Those who have been following my columns over the years have likely noticed my affection for the saints. Often in these columns I have explored anew the stories of some of the more popular saints that many of us as least know of by name.
The true love of my own personal spirituality, however, is not the saints; it is Christ’s presence in the Blessed Sacrament. It is the Eucharist that led me to the priesthood. Yet the saints and the Eucharist are almost always intertwined, because as far as I know every canonized saint in church history also had a deep love for Christ in the consecrated host.
In the depths of winter we are a long way from August, when the feast day of a less familiar saint occurs that I would like to expose to our readers. Though not on the church’s liturgical calendar, Aug. 15 is the feast day of the largely unknown St. Tarsicius, a favorite of one of my brother priests in the diocese.
Tarsicius’ story is very ancient — a martyr whose death likely happened during one of the persecutions between the middle of the third century and the beginning of the fourth. His story was popularized by the writing of the fourth century Pope St. Damasus, who wrote a poem in his honor, comparing him to the first martyr, St. Stephen.
According to the story from St. Damasus, Tarsicius was charged with bringing the Eucharist to the sick and prisoners when he was confronted by a group of pagans on the famous Appian Way in Rome. The group of pagans, suspecting that Tarsicius might be a Christian, demanded to see what he was carrying in his pack.
According to Butler’s “Lives of the Saints,” he “thought it shameful to cast pearls before swine,” so they beat him with rocks and sticks until he was dead. According to Damasus, he preferred to die rather “than surrender the Sacred Body of Christ to the raging dogs.” When they turned his body over to finally see what he was carrying, all traces of the Eucharist were gone.
That is about all we know of this saint of the Blessed Sacrament. We know nothing more of his story or his personality. But we do know that there was a great devotion to him in the early church, which has faded with time.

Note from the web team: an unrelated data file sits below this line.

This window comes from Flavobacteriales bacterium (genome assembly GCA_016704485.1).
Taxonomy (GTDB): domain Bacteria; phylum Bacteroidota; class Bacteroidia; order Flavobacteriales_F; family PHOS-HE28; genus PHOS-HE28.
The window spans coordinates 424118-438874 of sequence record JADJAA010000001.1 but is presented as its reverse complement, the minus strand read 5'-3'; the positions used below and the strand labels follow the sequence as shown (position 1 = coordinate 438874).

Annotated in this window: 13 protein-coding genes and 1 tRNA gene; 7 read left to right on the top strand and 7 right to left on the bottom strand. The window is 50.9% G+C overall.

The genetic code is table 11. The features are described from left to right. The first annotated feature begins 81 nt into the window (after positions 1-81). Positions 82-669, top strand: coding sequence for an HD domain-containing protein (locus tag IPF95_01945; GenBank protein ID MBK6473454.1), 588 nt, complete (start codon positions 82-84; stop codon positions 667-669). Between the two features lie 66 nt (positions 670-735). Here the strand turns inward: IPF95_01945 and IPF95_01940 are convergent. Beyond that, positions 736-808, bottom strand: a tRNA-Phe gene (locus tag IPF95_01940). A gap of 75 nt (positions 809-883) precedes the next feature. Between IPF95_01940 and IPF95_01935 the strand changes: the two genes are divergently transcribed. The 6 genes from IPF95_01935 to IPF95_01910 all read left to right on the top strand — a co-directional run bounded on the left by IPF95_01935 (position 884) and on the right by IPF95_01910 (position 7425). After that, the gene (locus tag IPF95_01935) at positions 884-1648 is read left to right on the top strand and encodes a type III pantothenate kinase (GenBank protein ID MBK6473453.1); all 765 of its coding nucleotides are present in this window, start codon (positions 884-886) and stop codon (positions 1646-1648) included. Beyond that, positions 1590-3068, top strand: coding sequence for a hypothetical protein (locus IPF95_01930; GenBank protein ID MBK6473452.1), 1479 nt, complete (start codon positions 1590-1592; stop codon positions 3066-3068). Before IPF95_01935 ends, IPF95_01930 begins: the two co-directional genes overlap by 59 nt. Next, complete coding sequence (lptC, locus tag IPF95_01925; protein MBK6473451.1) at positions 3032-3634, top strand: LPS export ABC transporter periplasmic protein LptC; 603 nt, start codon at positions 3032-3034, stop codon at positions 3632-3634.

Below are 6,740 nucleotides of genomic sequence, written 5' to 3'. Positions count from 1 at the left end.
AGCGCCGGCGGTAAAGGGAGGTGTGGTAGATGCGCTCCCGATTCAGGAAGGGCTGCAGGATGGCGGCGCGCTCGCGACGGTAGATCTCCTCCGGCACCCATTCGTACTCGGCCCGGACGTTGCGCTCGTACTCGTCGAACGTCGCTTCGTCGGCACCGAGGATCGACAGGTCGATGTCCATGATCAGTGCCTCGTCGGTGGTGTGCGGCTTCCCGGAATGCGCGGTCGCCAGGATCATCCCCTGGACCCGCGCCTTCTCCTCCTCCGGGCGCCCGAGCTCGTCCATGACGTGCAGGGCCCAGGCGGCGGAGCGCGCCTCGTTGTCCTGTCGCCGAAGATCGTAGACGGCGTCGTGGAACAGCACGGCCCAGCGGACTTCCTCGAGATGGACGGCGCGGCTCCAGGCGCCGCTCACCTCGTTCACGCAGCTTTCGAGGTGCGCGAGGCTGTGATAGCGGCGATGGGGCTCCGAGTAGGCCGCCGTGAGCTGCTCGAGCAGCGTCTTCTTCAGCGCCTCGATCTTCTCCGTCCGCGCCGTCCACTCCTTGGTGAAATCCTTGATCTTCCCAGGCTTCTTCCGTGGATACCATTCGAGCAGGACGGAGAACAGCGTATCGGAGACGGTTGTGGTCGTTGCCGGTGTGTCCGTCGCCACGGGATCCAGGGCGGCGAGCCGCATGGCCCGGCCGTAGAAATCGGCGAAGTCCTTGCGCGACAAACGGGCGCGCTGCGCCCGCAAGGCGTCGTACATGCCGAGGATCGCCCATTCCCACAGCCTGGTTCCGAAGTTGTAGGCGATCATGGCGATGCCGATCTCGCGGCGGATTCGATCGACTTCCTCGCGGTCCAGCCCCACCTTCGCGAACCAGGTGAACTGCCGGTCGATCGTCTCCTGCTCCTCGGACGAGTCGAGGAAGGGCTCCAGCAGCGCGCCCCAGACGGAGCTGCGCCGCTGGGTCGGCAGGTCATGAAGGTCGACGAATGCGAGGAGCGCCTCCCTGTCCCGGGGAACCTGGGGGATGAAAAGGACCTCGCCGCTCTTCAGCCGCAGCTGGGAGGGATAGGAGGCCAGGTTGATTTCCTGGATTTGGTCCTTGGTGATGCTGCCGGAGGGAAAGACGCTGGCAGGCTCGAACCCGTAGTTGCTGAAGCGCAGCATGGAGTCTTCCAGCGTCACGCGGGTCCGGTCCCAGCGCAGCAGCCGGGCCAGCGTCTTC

There is some sense that he was a deacon, since distributing the Eucharist would have been one of the diaconal duties at the time. But later, he was portrayed as a much younger acolyte (an officially installed altar server), so he is often portrayed as being quite young. There is a great statue of him in the church of St. Lawrence Outside the Walls in Rome portraying him as such.
In the 19th century, the famed English churchman Cardinal Wiseman wrote a novel called “Fabiola” that portrays Tarsicius as a young “boy martyr of the Eucharist,” which led to the saint’s growth in popularity once again and made him the patron saint of altar servers and first communicants.
Tarsicius made the news again in recent years when Pope Benedict XVI spoke about him in his weekly catechesis in August 2010, when more than 50,000 altar servers throughout Europe were in attendance. Pope Benedict said, “St. Tarcisius’ testimony, as well as this beautiful tradition, teach us the profound love and great veneration that we should have for the Eucharist.”
He went on to explain what happened to the Eucharist after Tarcisius died: “The Blessed Sacrament was not to be found on St. Tarcisius’ body, either in his hands or among his clothing …. The consecrated host, which the young martyr defended with his life, had become flesh of his flesh, thereby forming with his body one single, immaculate host as an offering to God.”
What Pope Benedict XVI said became of the Eucharist upon the death of the young saint is actually what happens to each of us after we receive Communion. Christ becomes flesh of our flesh when we consume him, and we become walking tabernacles. May the example of St. Tarcisius lead our young people, and indeed all people, to have a greater love for Christ in the Blessed Sacrament. And may his story become more widely known!
St. Tarcisius pray for us!